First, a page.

Perhaps using a Session ID and token (a hash based on the IP, a salt, and the Session ID), that is regenerated every request (use a fast hashing algorithm) would be a good approach? I store session data in a database (currently), and this means I have a two query overhead every request. It works like this:
- Select where SID and TOK match.
- Verify a token generated based on current client matches that in the database.
- deserialise the data into a property.
- Scripts etc happening.
- Serialise the updated data, regenerate the SID/TOK, and update DB where SID/TOK = old sid and tok, updated data and new sid and tok. Set the cookie to the new SID and TOK.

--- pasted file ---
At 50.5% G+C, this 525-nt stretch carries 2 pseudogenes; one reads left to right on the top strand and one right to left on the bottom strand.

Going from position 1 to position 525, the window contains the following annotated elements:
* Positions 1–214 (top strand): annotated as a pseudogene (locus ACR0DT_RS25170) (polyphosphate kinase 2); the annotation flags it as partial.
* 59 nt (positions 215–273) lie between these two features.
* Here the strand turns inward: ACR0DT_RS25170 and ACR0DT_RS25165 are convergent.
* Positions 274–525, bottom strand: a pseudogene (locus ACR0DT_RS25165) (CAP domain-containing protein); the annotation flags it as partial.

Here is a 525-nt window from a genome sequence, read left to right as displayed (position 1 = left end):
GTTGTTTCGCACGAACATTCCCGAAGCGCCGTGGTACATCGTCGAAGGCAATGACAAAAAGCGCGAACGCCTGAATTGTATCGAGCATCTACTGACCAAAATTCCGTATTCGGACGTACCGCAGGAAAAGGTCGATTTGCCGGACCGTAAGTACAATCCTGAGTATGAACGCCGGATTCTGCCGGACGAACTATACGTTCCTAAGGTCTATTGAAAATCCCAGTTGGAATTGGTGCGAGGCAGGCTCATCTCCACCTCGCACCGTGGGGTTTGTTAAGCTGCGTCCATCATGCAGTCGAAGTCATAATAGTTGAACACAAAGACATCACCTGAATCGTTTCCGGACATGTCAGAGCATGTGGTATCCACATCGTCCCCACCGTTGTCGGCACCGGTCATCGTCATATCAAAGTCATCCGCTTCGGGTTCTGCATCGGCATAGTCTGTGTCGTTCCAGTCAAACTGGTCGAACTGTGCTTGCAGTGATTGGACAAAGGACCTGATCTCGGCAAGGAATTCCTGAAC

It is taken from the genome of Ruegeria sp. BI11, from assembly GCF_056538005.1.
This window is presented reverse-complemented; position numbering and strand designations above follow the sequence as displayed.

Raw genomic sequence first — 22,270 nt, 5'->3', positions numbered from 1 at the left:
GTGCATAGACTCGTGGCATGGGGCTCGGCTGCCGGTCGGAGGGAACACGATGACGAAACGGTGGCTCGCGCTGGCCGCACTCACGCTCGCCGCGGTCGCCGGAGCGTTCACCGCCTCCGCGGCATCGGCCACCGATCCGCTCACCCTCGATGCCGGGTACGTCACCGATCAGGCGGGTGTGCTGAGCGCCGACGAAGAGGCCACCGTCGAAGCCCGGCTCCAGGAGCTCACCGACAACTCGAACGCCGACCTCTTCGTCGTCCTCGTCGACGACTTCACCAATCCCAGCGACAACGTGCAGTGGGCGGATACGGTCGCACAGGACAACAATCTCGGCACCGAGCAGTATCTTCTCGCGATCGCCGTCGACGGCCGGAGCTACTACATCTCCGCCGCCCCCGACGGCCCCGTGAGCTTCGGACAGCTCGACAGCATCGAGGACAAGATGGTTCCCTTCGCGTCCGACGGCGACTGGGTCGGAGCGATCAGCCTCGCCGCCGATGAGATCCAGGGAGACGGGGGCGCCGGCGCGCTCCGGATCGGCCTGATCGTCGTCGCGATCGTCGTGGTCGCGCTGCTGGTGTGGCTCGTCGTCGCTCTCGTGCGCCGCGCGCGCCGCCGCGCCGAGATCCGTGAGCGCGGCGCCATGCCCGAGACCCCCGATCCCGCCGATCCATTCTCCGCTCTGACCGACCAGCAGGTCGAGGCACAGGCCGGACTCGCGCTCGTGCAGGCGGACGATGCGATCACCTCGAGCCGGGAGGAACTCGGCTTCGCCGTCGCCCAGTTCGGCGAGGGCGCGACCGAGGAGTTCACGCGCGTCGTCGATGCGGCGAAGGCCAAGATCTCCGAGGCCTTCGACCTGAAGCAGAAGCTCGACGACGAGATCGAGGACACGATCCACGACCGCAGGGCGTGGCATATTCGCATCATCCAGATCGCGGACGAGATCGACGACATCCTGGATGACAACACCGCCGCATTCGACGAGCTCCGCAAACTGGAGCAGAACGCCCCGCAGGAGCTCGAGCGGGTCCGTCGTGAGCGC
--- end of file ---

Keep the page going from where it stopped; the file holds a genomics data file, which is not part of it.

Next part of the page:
In this way, firstly cookies are bound to whatever I base the token on (in this case, remote address), and if that is stolen and client data spoofed, the cookie is only useful for one request anyway - by the time the cookie is intercepted, it is useless.
The only perceivable weakness I can see is if the attacker managed to grab a cookie, spoof, and use it, before the real person could do another request. There are a few ways to solve this that I need to think about. The overhead is two queries and generating a token hash twice (once for verification, once for replacement).